124. Another point of contention is the appropriate way to treat grants. In the current GFS Manual, these are treated as "above the line" or deficit-reducing receipts. However, since these flows are not directly under the policy direction of the recipient government, some argue that they are better treated "below the line" as financing items. To indicate potential issues related to these receipts, in countries with large grant inflows it is common to identify the overall balance inclusive and exclusive of grants.
125. Many of these issues will be addressed by adopting an accrual basis for fiscal reporting since it fully and properly reflects changes in government assets and liabilities. Although a cash overall balance will continue to be used by many countries for some time, the revised GFS Manual will use accrual standards for fiscal reports, in line with other economic statistics standards. Moreover, the need to supplement cash basis financial reporting by at least some elements of accrual reporting is being increasingly recognized. Several countries are adopting an accrual or modified accrual accounting standard.109 In addition to using the overall balance and supplementary indicators for macroeconomic analysis, it is important that these concepts be clearly applied in presenting the annual budget to the legislature and in public discussion. In many countries, budget estimates and the final accounts are presented simply in a cash-accounting format (showing gross receipts and outlays). To provide assurance of the reliability of data in GFS fiscal reports, the overall balance should be reported in budget and accounting reports with an analytical table showing its derivation from budget data.
3.2.4 The public sector balance should be reported when nongovernment public sector agencies undertake significant quasi-fiscal activities.
126. As emphasized elsewhere, many governments conduct extensive quasi-fiscal activities outside the budget, which are not captured in the conventional measure of the overall fiscal balance. This means that standard measures of the fiscal position can present a distorted picture of the extent of fiscal activity, and can contribute to poorly designed fiscal policies. It can also mean there are incentives to move fiscal activities outside government to make the fiscal position look better than it is. The publication of a statement on the nature and extent of quasi-fiscal activities is therefore a basic requirement of fiscal transparency. However, identification and quantification of quasi-fiscal activities depends critically on high quality reporting by public financial institutions and nonfinancial public enterprises. Given that improvement in this regard is unlikely to be rapid, an alternative is to establish a system of reporting that covers the broader public sector and to use the public sector balance as an additional measure of the government's fiscal position. This is clearly appropriate where quasi-fiscal activities are judged to be extensive, and is desirable in any country where the public sector is much larger than general government. Some of the issues involved in reporting the public sector balance are discussed in Box 18. It should be emphasized that reporting the public sector balance does not mean that clear boundaries no longer need to be established between different parts of the public sector, nor does it diminish the need to identify and report on quasi-fiscal activities.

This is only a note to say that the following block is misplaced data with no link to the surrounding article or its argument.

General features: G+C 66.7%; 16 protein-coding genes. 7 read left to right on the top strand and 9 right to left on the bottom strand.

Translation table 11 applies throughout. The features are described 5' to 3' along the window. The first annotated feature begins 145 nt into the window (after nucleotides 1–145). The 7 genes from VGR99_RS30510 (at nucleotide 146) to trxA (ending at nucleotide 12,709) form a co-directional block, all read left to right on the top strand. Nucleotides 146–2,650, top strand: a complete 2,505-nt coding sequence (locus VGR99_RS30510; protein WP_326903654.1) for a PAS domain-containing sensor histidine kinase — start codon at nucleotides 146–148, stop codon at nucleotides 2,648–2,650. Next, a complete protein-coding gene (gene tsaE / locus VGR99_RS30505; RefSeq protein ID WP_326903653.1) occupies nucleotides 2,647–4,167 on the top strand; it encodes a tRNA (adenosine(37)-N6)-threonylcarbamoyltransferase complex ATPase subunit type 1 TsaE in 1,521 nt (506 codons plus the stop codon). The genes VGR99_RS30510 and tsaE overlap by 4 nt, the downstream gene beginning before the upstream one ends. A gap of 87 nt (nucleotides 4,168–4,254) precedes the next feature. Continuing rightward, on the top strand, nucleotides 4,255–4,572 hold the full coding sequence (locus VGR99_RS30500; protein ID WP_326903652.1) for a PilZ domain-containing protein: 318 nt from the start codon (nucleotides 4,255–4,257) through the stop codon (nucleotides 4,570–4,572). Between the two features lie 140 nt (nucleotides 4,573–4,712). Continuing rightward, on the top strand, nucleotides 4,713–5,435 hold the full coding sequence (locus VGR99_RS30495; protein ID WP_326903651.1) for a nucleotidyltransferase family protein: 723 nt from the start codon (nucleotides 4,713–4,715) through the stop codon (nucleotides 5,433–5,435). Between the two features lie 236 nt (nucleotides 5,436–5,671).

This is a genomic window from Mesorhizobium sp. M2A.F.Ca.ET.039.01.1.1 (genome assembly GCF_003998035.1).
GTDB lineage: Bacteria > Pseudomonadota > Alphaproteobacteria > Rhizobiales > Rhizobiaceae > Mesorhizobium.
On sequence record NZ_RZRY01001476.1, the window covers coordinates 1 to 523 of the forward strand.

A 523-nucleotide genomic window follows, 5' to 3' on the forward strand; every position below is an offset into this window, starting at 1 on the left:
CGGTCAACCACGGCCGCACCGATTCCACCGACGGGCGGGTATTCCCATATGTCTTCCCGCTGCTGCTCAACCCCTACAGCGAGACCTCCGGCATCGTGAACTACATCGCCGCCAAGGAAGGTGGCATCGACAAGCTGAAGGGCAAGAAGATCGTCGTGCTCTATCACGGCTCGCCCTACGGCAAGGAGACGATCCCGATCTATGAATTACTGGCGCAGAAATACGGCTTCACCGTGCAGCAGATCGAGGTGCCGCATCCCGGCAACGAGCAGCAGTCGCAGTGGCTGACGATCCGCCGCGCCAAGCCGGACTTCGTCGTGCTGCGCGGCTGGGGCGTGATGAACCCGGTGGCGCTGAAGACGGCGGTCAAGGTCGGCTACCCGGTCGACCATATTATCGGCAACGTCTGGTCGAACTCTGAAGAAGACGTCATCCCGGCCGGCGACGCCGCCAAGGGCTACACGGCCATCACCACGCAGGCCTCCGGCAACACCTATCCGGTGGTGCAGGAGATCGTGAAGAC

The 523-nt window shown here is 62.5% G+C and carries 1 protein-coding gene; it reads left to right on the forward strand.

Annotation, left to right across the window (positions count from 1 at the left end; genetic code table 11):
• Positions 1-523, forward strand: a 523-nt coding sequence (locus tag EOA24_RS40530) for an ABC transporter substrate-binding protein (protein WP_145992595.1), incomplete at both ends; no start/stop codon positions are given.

96 See Box 7 for discussion of the relationship between GFS classification and various types of fiscal reporting.
97 Although the GFS is not the only fiscal statistical reporting standard (the SNA and ESA provide alternatives that are close in concept), the current GFS Manual provides the most generally accepted international point of reference for purposes of classification of fiscal statistics.
98 See http://esa.un.org/unsd/cr/registry/regrt.asp.
99 See paragraph 170.
100 For example, the 1998 budget in Ukraine introduced a basic GFS-consistent economic classification of expenditure and, for the first time, showed budget allocations by main spending agency.
101 The United States, through its Planning, Programming, and Budgeting System, represented the leading example in the mid-1960s.
102 It should be noted that a program classification is conceptually distinct from the GFS/COFOG functional classification, since government program objectives may be served by activities in several functional areas (an antimalaria subprogram, for instance, could have an educational component, an agricultural drainage component, and a health component). Nonetheless, in practice, some program classifications have been based on COFOG at higher levels of categorization.
103 Access to detailed work on these issues in the OECD and to individual country sites is provided through the OECD/PUMA web site, http://www.oecd.org/puma/links.htm.
104 The term actually used throughout the current GFS Manual is "overall deficit/surplus."
105 See paragraph 126 for further discussion of the public sector balance.
106 See Tanzi, Bléjer, and Teijeiro (1993).
107 The various concepts of the fiscal balance are discussed in Bléjer and Cheasty (1993).
108 See Mackenzie (1998).
109 See the ROSCs for Australia, France, and the United Kingdom, at http://www.imf.org/external/np/rosc/rosc.asp.